I was wrong. I was so very wrong. I was convinced that a Venom movie couldn’t do well at the box office, that audiences just weren’t gonna show up, but it turns out this character can indeed sustain his own feature at the domestic box office, can he ever! With a whopping $80 million opening weekend, Venom scored the biggest October opening weekend of all-time, easily shattering the $55 million bow of Gravity in the process. That’s also the seventh biggest opening weekend ever for Sony/Columbia and marks only the seventh movie ever for the studio to open to over $80 million (six of those seven features are based on Marvel Comics characters) and, on top of all that, it’s the seventh biggest opening weekend of 2018.
I knew Venom was popular but I never knew just how widespread the love for this character was. Sony/Columbia decided to play towards that fanbase by making sure this Venom movie could come off like 2016’s Deadpool movie, a comic-accurate apology of sorts for a previously botched version of the character. The fact that the Venom marketing leaned heavier into darker horror-tinged elements than typical superhero fare also helped it stand out from the crowd while Tom Hardy’s reputation as a beloved Academy Award-nominated actor (plus the participation of Michelle Williams and Riz Ahmed) likely gave an air of prestige to the proceedings. With no other PG-13 action blockbusters arriving until 2 Fantastic 2 Beasts on November 16th, Venom has the marketplace to itself for a little while, maybe it’ll even crack $200 million domestically. Look out world, Sony’s Marvel Comics Universe is officially a-go, won’t be long now before Jared Leto’s Morbius and Tom Hardy’s Venom are scarfing down frozen tater tots together…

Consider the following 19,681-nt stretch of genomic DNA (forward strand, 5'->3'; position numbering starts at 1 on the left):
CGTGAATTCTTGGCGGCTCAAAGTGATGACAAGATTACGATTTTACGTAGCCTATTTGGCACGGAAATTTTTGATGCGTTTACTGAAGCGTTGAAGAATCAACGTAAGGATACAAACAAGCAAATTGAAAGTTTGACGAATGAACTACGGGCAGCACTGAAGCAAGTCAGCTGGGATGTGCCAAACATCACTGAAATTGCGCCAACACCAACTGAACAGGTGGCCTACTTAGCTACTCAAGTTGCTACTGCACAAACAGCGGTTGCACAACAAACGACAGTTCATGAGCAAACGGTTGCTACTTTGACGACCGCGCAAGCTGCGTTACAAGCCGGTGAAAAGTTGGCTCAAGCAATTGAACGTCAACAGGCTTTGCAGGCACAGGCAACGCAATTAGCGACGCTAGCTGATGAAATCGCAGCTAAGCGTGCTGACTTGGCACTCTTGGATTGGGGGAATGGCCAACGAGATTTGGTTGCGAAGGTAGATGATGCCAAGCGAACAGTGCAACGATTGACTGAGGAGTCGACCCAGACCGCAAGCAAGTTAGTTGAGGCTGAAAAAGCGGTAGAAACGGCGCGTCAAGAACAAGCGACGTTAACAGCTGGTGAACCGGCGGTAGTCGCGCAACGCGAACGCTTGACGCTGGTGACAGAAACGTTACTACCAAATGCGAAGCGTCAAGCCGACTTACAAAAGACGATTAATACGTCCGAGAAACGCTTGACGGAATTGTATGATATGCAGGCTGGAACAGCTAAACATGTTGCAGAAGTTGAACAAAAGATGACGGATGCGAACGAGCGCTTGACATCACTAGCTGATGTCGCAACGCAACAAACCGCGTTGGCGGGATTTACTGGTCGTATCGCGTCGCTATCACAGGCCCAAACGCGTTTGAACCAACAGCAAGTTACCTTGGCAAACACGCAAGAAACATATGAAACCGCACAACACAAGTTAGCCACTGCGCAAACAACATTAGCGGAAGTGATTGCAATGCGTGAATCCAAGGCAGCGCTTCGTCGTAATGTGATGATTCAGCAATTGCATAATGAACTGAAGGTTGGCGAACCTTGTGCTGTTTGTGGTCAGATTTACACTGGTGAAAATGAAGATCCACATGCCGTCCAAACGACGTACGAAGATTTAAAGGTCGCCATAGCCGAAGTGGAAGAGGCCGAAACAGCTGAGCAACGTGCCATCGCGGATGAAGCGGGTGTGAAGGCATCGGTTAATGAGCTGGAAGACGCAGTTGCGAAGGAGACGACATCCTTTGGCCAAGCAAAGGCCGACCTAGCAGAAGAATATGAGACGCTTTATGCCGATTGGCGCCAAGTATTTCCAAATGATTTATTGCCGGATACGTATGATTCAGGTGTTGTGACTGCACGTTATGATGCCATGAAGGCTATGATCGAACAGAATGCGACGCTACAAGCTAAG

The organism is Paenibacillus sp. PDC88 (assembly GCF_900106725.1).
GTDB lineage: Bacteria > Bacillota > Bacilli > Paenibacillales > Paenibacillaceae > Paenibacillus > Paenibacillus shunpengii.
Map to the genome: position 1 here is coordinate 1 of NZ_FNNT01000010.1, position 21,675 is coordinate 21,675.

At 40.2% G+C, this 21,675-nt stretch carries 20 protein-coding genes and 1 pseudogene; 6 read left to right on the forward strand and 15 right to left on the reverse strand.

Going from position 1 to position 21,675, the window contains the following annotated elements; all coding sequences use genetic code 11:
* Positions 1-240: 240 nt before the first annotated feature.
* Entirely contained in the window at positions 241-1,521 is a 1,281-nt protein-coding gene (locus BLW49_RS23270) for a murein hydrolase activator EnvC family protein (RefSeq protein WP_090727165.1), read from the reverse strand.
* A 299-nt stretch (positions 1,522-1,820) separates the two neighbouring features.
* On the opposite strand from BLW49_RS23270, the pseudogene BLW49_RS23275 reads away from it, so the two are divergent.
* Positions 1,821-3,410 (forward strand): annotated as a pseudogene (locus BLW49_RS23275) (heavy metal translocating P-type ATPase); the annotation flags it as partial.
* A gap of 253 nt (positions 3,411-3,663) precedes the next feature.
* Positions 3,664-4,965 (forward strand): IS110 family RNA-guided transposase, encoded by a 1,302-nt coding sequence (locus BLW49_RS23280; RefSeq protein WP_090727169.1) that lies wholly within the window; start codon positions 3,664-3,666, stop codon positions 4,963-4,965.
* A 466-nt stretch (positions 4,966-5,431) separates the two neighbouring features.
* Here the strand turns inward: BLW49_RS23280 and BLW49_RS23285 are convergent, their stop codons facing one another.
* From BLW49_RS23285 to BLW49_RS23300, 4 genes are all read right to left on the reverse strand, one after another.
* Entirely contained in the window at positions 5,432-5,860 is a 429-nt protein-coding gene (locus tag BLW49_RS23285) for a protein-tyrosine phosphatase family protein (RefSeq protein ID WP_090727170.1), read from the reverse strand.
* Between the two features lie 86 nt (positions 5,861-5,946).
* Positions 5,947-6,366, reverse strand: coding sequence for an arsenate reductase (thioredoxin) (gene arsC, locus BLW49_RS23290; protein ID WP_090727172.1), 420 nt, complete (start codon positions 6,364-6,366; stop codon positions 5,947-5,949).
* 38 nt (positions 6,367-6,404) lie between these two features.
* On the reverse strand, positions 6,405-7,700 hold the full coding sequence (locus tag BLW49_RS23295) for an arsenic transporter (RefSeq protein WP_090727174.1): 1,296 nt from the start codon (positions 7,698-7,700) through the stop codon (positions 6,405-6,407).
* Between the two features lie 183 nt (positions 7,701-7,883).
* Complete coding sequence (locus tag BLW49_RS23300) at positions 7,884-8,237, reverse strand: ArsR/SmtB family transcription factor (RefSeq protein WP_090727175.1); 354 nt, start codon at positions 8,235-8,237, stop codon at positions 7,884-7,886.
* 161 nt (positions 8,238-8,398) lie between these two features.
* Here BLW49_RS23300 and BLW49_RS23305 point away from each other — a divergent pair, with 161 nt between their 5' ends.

Venom wasn’t the only new release to excel this weekend. Bradley Cooper’s directorial debut A Star Is Born grossed $41.2 million over the weekend, the second-biggest opening weekend (only behind the $42 million bow of High School Musical 3: Senior Year) for a musical that isn’t the 2017 version of Beauty and the Beast in history. That’s the eighth biggest opening weekend ever for Bradley Cooper and the ninth biggest October opening weekend ever. No surprise this one had such a strong bow given the excellent marketing campaign Warner Bros. put together for the film and the massive amount of hype surrounding it. It shall be interesting to see if A Star Is Born holds like recent early October hits like Gone Girl or The Martian, if it does, it could manage to cross $150 million domestically.